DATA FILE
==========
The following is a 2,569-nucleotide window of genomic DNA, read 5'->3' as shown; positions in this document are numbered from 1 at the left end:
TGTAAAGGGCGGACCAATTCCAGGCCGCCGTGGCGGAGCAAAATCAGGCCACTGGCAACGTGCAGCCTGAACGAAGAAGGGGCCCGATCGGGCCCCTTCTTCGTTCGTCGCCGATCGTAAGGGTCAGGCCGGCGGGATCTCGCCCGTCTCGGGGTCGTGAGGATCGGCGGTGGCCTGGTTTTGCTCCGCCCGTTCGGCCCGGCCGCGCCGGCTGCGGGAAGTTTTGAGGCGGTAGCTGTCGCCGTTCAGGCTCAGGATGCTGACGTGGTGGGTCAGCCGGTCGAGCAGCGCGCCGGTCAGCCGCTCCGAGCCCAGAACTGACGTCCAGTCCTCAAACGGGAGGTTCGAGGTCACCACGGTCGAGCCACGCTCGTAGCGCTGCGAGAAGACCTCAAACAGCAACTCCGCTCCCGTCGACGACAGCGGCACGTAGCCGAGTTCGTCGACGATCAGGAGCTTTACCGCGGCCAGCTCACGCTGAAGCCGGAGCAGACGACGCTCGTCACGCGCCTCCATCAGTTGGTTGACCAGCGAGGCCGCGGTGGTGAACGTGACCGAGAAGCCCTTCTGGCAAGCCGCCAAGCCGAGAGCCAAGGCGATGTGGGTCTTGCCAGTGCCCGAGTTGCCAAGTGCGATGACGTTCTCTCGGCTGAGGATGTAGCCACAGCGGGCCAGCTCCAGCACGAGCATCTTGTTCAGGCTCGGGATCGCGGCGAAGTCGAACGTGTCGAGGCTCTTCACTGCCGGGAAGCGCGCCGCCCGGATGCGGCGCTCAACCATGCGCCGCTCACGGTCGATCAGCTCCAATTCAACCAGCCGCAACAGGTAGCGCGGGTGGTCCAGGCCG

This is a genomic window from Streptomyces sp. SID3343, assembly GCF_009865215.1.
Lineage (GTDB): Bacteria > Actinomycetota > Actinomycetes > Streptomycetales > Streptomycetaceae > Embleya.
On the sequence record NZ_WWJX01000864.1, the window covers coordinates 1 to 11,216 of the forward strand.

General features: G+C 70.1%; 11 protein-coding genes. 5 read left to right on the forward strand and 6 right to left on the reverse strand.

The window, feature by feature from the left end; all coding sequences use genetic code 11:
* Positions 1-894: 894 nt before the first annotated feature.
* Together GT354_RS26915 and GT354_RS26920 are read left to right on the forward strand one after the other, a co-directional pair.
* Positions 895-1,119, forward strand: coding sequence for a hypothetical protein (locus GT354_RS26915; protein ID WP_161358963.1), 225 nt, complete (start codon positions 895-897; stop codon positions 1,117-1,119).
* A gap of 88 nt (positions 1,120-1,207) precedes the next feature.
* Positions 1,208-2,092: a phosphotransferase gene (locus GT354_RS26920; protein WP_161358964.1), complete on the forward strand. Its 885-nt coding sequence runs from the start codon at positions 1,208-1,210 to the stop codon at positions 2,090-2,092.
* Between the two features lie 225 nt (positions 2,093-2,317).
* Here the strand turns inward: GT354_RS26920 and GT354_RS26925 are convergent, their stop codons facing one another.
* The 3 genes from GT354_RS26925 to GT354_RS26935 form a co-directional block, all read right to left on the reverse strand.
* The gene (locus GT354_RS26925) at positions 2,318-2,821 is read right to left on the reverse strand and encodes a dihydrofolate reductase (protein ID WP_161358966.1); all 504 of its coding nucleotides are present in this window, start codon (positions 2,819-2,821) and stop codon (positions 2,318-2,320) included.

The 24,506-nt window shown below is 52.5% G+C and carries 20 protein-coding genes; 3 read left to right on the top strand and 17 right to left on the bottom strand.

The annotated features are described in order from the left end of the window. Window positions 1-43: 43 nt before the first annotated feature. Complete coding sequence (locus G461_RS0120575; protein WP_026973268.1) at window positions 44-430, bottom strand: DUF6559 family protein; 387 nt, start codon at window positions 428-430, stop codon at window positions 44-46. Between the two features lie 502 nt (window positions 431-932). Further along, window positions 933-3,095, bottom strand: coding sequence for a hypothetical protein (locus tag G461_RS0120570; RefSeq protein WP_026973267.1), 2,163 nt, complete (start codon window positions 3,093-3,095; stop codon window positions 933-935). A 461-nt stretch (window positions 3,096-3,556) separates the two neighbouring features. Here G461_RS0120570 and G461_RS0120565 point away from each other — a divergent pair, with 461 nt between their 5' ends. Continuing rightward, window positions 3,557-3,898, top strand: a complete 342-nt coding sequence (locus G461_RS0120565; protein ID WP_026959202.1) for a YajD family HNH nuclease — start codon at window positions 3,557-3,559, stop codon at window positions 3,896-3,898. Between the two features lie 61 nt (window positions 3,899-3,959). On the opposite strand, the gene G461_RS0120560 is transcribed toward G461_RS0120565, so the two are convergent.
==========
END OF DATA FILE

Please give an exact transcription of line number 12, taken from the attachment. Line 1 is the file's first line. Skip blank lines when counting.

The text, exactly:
* Positions 1,208-2,092: a phosphotransferase gene (locus GT354_RS26920; protein WP_161358964.1), complete on the forward strand. Its 885-nt coding sequence runs from the start codon at positions 1,208-1,210 to the stop codon at positions 2,090-2,092.